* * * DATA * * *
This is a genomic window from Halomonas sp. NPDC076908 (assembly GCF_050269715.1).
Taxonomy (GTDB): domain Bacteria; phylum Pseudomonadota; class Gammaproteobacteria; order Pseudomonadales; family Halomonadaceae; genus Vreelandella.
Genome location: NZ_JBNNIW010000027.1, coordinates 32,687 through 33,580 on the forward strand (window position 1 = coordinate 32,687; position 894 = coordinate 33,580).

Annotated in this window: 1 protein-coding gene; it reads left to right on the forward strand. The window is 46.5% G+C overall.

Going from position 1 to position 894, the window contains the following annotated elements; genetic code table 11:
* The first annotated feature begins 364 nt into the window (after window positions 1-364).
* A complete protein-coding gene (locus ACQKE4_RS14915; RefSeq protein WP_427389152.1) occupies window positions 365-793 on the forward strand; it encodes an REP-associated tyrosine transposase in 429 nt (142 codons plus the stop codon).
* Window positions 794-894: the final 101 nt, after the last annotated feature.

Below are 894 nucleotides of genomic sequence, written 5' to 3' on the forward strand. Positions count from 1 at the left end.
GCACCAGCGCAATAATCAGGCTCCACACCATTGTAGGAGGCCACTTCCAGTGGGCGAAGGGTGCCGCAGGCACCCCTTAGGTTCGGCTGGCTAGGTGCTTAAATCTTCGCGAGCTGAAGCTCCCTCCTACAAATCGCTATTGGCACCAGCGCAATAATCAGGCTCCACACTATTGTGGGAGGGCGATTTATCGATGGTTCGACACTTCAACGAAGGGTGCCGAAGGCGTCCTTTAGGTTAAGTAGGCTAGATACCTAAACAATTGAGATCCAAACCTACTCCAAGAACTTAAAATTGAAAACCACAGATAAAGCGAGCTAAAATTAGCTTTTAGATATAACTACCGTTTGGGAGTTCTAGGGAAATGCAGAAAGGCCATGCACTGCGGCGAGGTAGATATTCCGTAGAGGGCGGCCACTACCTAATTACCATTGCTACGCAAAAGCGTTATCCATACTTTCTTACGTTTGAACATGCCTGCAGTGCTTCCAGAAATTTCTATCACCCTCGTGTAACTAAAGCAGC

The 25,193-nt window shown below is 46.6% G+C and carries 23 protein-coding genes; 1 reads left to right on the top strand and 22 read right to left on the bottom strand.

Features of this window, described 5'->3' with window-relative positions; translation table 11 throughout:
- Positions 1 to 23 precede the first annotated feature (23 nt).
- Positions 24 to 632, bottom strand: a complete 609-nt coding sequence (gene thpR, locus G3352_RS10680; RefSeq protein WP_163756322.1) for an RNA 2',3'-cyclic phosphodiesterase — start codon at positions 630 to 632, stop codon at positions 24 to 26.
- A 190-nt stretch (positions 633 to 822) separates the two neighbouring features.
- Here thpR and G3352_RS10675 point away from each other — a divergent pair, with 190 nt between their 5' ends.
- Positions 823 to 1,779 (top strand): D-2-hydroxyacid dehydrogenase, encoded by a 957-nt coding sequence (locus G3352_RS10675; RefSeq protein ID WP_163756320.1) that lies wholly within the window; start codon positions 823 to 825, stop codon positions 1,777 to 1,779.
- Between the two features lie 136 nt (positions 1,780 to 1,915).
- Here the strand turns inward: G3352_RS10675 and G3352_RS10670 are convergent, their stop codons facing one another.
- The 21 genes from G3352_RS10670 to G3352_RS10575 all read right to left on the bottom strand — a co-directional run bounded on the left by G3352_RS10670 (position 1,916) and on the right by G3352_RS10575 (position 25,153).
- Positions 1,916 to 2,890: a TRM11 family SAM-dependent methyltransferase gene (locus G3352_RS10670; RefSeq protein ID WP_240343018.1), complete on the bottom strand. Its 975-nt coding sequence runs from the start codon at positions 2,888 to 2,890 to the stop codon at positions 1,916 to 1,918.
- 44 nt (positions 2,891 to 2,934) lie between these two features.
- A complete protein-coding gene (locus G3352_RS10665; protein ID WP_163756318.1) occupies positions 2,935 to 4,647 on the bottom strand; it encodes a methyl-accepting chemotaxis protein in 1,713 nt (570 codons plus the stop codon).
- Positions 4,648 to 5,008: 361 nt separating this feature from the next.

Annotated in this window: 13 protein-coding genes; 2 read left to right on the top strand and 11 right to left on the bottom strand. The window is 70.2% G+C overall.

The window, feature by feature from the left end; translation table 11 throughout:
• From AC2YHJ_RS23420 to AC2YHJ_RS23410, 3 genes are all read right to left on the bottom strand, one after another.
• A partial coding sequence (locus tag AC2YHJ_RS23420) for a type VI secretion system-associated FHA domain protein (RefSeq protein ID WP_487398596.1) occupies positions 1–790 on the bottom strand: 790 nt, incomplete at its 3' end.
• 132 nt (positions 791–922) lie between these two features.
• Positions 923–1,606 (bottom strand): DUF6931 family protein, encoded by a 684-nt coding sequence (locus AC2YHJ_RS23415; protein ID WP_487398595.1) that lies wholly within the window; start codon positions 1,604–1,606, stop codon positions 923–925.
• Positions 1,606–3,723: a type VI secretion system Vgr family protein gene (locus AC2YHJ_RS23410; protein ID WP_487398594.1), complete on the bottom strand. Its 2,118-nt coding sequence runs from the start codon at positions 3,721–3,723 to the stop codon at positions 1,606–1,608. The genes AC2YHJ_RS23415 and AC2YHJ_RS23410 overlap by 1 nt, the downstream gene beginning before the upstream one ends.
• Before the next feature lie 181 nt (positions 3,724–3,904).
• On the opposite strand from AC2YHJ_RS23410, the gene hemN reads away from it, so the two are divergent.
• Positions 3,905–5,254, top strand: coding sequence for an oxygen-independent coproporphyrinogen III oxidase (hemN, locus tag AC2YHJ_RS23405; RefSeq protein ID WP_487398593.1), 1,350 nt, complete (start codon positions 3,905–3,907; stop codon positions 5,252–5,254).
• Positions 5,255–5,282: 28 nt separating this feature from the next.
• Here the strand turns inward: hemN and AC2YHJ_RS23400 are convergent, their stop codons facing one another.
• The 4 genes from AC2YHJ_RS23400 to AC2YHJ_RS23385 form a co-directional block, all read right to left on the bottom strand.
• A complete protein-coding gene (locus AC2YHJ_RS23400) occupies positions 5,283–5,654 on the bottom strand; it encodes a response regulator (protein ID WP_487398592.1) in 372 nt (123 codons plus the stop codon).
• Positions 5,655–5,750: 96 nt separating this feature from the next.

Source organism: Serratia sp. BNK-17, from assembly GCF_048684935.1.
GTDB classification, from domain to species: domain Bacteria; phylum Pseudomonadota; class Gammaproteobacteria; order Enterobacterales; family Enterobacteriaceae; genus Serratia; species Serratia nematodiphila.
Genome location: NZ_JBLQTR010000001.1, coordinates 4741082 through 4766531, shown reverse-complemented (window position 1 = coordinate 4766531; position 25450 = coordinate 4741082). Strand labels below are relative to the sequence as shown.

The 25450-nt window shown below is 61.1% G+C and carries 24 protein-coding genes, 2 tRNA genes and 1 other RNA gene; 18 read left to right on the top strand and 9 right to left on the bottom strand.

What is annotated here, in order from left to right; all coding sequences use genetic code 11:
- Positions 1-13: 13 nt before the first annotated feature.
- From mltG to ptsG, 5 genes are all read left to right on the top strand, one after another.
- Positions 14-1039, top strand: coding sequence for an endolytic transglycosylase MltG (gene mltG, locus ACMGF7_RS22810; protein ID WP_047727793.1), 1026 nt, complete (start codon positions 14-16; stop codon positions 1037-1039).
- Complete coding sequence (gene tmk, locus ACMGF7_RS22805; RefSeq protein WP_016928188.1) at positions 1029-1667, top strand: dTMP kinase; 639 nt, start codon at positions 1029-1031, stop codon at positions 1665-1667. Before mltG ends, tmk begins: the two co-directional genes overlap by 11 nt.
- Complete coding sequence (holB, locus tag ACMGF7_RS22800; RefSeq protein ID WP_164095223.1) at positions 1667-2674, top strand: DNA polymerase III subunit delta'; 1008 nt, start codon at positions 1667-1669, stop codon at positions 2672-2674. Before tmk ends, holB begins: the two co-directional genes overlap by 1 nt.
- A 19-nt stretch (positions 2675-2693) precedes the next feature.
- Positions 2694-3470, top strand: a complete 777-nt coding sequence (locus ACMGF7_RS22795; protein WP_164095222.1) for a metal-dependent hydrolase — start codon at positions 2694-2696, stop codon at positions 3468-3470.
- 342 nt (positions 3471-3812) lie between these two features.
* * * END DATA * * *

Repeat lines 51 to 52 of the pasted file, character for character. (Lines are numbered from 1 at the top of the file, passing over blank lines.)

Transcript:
- Positions 2694-3470, top strand: a complete 777-nt coding sequence (locus ACMGF7_RS22795; protein WP_164095222.1) for a metal-dependent hydrolase — start codon at positions 2694-2696, stop codon at positions 3468-3470.
- 342 nt (positions 3471-3812) lie between these two features.